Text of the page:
El Castillo Cave, Cantabria, Spain

Nestled high above a verdant landscape in the Limestone Mountains of Cantabria is the Cave of the Castle. In 1903, this cave was discovered by Hermilio Alcalde del Río, a Spanish archaeologist who had a curiosity for the Cantabrian caverns. What no one at the time realized is that this subterranean world was found to have the earliest artwork found anywhere in Europe. Modern archaeologists now believe that this massive grotto was once used as a meeting point between many, who at the dawn of a new age were teaching one another how to create art and how to fashion bone into more sophisticated tools. They also believe that some artists may have traveled from France and taught the indigenous here how to draw a type of bison which were not native to this area. The Neanderthals who lived 40,800 years ago left their hand prints as proof of their existence in this world, just as living beings have done since time immemorial. It’s quite an otherworldly feeling to realize that you are gazing upon messages from the past, a time when Cro-Magnon and Neanderthals were living amongst one another and learning from each other. Most Prehistoric relics such as this are now closed to the public because of the damage that our breath, the oils from our hands and bacteria can potentially do to deteriorate these priceless relics. For now, there are a limited amount of guided tours running each day, and if you have the chance to witness what these imaginative Prehistoric artists left behind, you may book online at http://cuevas.culturadecantabria.com/el-castillo-2/timetable-and-rates/, but if you would prefer the tour in English, you must call ahead.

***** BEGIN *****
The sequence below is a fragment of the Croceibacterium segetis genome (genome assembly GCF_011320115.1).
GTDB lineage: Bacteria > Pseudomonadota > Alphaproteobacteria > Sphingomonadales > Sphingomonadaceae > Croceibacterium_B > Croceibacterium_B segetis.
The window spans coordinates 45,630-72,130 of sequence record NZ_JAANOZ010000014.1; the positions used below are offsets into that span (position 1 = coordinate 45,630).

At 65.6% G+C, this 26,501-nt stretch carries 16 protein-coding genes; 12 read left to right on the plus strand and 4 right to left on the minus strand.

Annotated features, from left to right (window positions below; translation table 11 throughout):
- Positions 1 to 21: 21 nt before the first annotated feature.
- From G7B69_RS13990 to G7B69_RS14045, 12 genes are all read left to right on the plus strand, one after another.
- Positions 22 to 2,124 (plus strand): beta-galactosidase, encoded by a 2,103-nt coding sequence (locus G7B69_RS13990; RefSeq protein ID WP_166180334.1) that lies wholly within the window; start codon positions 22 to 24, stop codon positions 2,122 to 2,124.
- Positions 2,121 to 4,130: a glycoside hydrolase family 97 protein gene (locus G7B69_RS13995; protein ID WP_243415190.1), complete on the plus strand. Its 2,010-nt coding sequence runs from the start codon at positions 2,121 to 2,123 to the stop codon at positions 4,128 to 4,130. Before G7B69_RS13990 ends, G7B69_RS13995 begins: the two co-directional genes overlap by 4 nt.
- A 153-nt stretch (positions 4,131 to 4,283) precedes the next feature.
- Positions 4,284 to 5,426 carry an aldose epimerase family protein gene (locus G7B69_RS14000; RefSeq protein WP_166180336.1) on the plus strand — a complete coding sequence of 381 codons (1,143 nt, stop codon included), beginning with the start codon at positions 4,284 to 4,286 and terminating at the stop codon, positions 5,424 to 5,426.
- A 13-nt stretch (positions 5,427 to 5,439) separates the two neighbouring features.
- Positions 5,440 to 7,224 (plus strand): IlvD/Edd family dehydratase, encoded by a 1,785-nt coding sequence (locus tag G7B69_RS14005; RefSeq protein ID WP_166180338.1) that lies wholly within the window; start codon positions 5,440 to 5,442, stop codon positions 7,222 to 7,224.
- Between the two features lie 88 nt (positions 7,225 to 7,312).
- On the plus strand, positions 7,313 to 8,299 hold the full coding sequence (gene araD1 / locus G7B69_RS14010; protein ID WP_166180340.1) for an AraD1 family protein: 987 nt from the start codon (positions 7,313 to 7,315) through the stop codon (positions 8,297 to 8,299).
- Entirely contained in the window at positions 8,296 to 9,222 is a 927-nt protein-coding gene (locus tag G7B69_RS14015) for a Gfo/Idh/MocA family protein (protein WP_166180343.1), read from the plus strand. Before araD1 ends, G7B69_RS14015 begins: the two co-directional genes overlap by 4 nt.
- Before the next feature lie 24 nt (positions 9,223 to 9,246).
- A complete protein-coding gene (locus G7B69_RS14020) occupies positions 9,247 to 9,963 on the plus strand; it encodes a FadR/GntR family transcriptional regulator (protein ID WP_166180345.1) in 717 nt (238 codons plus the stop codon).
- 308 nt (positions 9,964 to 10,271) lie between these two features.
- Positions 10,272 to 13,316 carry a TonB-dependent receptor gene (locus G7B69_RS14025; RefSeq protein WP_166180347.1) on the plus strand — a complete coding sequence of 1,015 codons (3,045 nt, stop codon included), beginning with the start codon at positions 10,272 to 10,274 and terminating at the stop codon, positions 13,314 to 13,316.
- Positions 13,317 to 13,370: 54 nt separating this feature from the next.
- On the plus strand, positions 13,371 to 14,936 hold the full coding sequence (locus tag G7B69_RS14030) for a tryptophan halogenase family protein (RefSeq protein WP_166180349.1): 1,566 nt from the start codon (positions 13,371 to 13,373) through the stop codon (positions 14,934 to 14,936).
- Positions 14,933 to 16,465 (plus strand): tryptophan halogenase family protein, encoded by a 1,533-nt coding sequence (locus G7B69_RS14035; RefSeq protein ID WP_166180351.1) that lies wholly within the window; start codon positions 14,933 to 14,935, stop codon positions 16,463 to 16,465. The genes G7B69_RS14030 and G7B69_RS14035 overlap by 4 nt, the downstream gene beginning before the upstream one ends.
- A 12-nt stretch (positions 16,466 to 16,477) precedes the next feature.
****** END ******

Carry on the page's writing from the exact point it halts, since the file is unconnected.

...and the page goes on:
Montserrat Benedictine Monastery, 
Catalonia, Spain

When Benedict of Nursia was in his early twenties, he left everything he knew to go and study in Rome. During this time, he met a monk who lived in a monastery above a cave perched on a rocky outcrop at the top of a mountain. This monk inspired Benedict to become a hermit in that cave with a triangular shaped entrance above a lake in a gloomy valley.  During his three years as a hermit, he had ample time to reflect on the meaning of life and the places in between heaven and earth. He lived on meager sustenance, had little contact with the outside world and was said to have developed a strength of character which enabled him to create miracles. When he didn’t concede with the popular opinions or desires of others, he was said to have staved off two attempts at poisoning. During these attempts he survived by praying over a sullied drink, thus making the cup explode, and when doing the same over poisoned bread, a raven flew up and snatched it from him before he could partake of it. Now, in Catalonia you may wander far up on top of a mountain to visit a monastery dedicated to this venerated Saint and his black clad monks called Santa Maria de Montserrat. Its stunning location on top of the serrated mountain blurs the lines between heaven and earth as you listen to the bells ringing and become enveloped in the clouds. Being just forty five minutes outside of Barcelona, this is a trip that will inspire you and bring wings to the flight of your curiosities.